It’s that time of year again – sleigh bells ring, festive cheer and what better way to celebrate the run-up to Christmas than by choosing your favourite sporting hero of the year!
BBC’s Sports Personality of the Year award returns to our lives once again on the 16th of December, and what a competition it will be this year.
Sports Personality of the year, or SPOTY as it is so often referred to, is an interesting event. I can’t decide whether I love it or hate it. Every year it gets more and more glamorous, more and more like the Oscars, but it seems to mean nothing.
Other winners such as Zara Phillips, Joe Calzaghe and Greg Rusedski (sorry Greg, you are still my number one) are a huge surprise looking back. What they achieved may have been good for that particular year. But, on reflection, they don’t seem to have achieved nearly as much as those who they beat to/on the podium or any of those even nominated for this year’s award.
Damon Hill won the award twice in three years, something which now seems strange when you consider Lewis Hamilton has only managed to finish second on two occasions, and Jenson Button, who had an extraordinary F1 campaign in 2009, finished behind the aforementioned Giggs.
AP McCoy, who won in 2010, received more votes than any of his four predessors: Zara Phillips (2006), Joe Calzaghe (2007), Sir Chris Hoy (2008) or Ryan Giggs (2009), and received 42% of the vote, winning by a clear margin. I may be being biased against horse racing but this stat also surprises me.
The award in itself is fundamentally flawed. The best sportsman may not have the best personality, nor should he/she, and judging by a fair few of the previous winners it seems that those with personality are deemed to finish second!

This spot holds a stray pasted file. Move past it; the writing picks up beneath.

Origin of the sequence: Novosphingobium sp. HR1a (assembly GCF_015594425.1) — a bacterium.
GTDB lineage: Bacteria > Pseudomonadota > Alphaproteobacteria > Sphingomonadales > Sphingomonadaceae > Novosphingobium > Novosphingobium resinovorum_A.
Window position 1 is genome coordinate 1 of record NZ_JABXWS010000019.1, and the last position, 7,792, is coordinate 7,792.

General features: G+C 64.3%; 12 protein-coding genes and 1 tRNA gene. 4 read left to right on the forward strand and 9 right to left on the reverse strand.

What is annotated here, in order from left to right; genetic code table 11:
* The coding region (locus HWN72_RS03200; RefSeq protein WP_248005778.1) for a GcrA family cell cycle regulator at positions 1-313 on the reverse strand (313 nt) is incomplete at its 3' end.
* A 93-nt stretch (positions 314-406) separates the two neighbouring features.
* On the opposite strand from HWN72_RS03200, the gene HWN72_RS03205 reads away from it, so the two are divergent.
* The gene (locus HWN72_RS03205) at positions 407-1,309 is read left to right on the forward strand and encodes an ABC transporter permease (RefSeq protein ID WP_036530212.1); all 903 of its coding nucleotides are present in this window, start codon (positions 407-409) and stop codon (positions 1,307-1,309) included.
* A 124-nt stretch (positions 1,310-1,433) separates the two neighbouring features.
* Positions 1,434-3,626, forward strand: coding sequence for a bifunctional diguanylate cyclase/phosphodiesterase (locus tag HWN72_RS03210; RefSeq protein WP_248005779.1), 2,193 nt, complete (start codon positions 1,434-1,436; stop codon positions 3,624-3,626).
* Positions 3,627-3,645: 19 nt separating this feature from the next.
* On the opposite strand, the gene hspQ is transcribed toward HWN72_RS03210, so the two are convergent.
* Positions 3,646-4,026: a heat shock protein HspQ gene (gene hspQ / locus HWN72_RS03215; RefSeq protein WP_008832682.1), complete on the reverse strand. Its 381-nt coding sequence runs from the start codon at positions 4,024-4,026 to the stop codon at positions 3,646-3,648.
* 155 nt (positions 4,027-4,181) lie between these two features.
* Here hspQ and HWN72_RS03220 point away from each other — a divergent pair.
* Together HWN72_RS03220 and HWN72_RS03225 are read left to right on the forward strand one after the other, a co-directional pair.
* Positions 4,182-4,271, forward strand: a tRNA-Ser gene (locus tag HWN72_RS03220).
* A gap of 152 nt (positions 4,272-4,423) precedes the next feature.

The award should be named sportsperson of the year, as this is what indeed the award appears to be trying to achieve. Andy Murray, who is on the shortlist, and has been for the last few years, at least, shouldn’t even be there if it the award is judged on personality as his personality is definitely not what has endeared him to the British public. (See previous blog post).
He is for me, definitely a top three candidate this year. But this decision is so subjective and it depends on which sport people like and understand the most as to how they will vote.
Murray won the US Open and the Olympics. Maybe switch the US Open for Wimbledon, and he would probably be much higher on people’s list. Many in this country see Wimbledon as the be all and end all of tennis as the media coverage is so thorough. However, winning the US Open is just as much of an achievement as winning Wimbledon, or any other slam. It could even be argued it is more of an achievement as Murray had to do so without the home support.
But my ultimate problem with this award is the fact that I really doubt the athletes care as much as everyone else about whether they win this award or not. Do you think Bradley Wiggins was thinking on the start of the time trial: “Now… if I win this Olympic gold to add to my yellow jacket, I will surely receive that weird SPOTY trophy of a camera (wtf!?) at the end of the year, come on Wiggo, push it!” (Yes, I like to imagine that Bradley calls himself Wiggo in his head.)
Or Mo Farah was thinking on the final lap of the 5,000 metres: “I must push past this pain barrier or I won’t even be nominated for SPOTY.”
Do Lewis Hamilton’s or Jenson Button’s world titles mean less because they weren’t crowned SPOTY (as of yet). No, I don’t think they do.
Ultimately it means nothing compared to the actual sporting crowns they each hold. In entertainment similar awards mean more as it is a recognition from industry experts. But getting a secondary award after first achieving in your sport what must be the most important thing to you seems a little empty.
Despite all this, I will be watching the award ceremony, I will get annoyed if the wrong person wins and I will probably shed a tear when we look back at the year of sport and the events that give you shivers down your spine.
But maybe that is what this is all about, a celebration of how wonderful we are at certain events. And this year we have certainly been good. It is something us Brits aren’t normally very good at. So maybe we should just sit down, relax and enjoy the over-the-top nature of the ceremony, Gary Linekar’s smug smile and the countless montages, with that Welsh man’s voiceover making it oh that much more dramatic.